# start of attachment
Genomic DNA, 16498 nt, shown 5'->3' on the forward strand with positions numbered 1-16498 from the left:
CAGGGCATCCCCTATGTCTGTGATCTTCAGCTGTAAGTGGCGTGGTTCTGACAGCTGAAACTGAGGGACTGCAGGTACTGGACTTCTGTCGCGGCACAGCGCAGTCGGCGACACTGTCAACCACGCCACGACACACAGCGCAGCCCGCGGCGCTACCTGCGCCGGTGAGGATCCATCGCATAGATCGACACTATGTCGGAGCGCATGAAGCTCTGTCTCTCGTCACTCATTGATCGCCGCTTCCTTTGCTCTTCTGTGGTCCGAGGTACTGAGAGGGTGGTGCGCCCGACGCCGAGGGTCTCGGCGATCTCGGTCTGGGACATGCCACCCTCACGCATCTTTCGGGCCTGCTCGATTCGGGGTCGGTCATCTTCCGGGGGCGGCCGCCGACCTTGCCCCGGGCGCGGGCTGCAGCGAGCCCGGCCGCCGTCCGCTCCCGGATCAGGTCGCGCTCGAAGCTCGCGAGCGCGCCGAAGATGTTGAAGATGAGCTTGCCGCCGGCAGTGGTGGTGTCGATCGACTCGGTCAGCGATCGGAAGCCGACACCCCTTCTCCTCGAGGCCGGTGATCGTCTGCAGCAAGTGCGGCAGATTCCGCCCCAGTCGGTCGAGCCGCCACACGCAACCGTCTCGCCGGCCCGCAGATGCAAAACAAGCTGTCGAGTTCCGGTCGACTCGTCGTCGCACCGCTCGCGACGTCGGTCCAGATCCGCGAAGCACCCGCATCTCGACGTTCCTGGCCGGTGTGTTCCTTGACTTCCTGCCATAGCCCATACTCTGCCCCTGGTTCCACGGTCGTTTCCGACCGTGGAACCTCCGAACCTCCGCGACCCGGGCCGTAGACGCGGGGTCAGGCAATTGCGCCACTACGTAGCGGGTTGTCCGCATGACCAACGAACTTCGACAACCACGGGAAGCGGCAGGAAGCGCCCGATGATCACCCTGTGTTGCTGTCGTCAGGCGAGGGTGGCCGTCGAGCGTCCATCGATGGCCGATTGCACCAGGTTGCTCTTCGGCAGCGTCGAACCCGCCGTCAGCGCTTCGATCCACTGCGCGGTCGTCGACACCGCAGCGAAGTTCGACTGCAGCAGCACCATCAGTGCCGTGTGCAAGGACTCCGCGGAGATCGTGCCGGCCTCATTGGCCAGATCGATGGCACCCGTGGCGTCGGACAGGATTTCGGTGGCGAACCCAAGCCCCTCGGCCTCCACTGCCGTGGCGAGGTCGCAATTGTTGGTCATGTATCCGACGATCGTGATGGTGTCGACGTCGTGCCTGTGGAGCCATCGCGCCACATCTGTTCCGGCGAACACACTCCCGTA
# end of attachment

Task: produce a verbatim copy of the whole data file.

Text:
Genomic DNA, 16498 nt, shown 5'->3' on the forward strand with positions numbered 1-16498 from the left:
CAGGGCATCCCCTATGTCTGTGATCTTCAGCTGTAAGTGGCGTGGTTCTGACAGCTGAAACTGAGGGACTGCAGGTACTGGACTTCTGTCGCGGCACAGCGCAGTCGGCGACACTGTCAACCACGCCACGACACACAGCGCAGCCCGCGGCGCTACCTGCGCCGGTGAGGATCCATCGCATAGATCGACACTATGTCGGAGCGCATGAAGCTCTGTCTCTCGTCACTCATTGATCGCCGCTTCCTTTGCTCTTCTGTGGTCCGAGGTACTGAGAGGGTGGTGCGCCCGACGCCGAGGGTCTCGGCGATCTCGGTCTGGGACATGCCACCCTCACGCATCTTTCGGGCCTGCTCGATTCGGGGTCGGTCATCTTCCGGGGGCGGCCGCCGACCTTGCCCCGGGCGCGGGCTGCAGCGAGCCCGGCCGCCGTCCGCTCCCGGATCAGGTCGCGCTCGAAGCTCGCGAGCGCGCCGAAGATGTTGAAGATGAGCTTGCCGCCGGCAGTGGTGGTGTCGATCGACTCGGTCAGCGATCGGAAGCCGACACCCCTTCTCCTCGAGGCCGGTGATCGTCTGCAGCAAGTGCGGCAGATTCCGCCCCAGTCGGTCGAGCCGCCACACGCAACCGTCTCGCCGGCCCGCAGATGCAAAACAAGCTGTCGAGTTCCGGTCGACTCGTCGTCGCACCGCTCGCGACGTCGGTCCAGATCCGCGAAGCACCCGCATCTCGACGTTCCTGGCCGGTGTGTTCCTTGACTTCCTGCCATAGCCCATACTCTGCCCCTGGTTCCACGGTCGTTTCCGACCGTGGAACCTCCGAACCTCCGCGACCCGGGCCGTAGACGCGGGGTCAGGCAATTGCGCCACTACGTAGCGGGTTGTCCGCATGACCAACGAACTTCGACAACCACGGGAAGCGGCAGGAAGCGCCCGATGATCACCCTGTGTTGCTGTCGTCAGGCGAGGGTGGCCGTCGAGCGTCCATCGATGGCCGATTGCACCAGGTTGCTCTTCGGCAGCGTCGAACCCGCCGTCAGCGCTTCGATCCACTGCGCGGTCGTCGACACCGCAGCGAAGTTCGACTGCAGCAGCACCATCAGTGCCGTGTGCAAGGACTCCGCGGAGATCGTGCCGGCCTCATTGGCCAGATCGATGGCACCCGTGGCGTCGGACAGGATTTCGGTGGCGAACCCAAGCCCCTCGGCCTCCACTGCCGTGGCGAGGTCGCAATTGTTGGTCATGTATCCGACGATCGTGATGGTGTCGACGTCGTGCCTGTGGAGCCATCGCGCCACATCTGTTCCGGCGAACACACTCCCGTA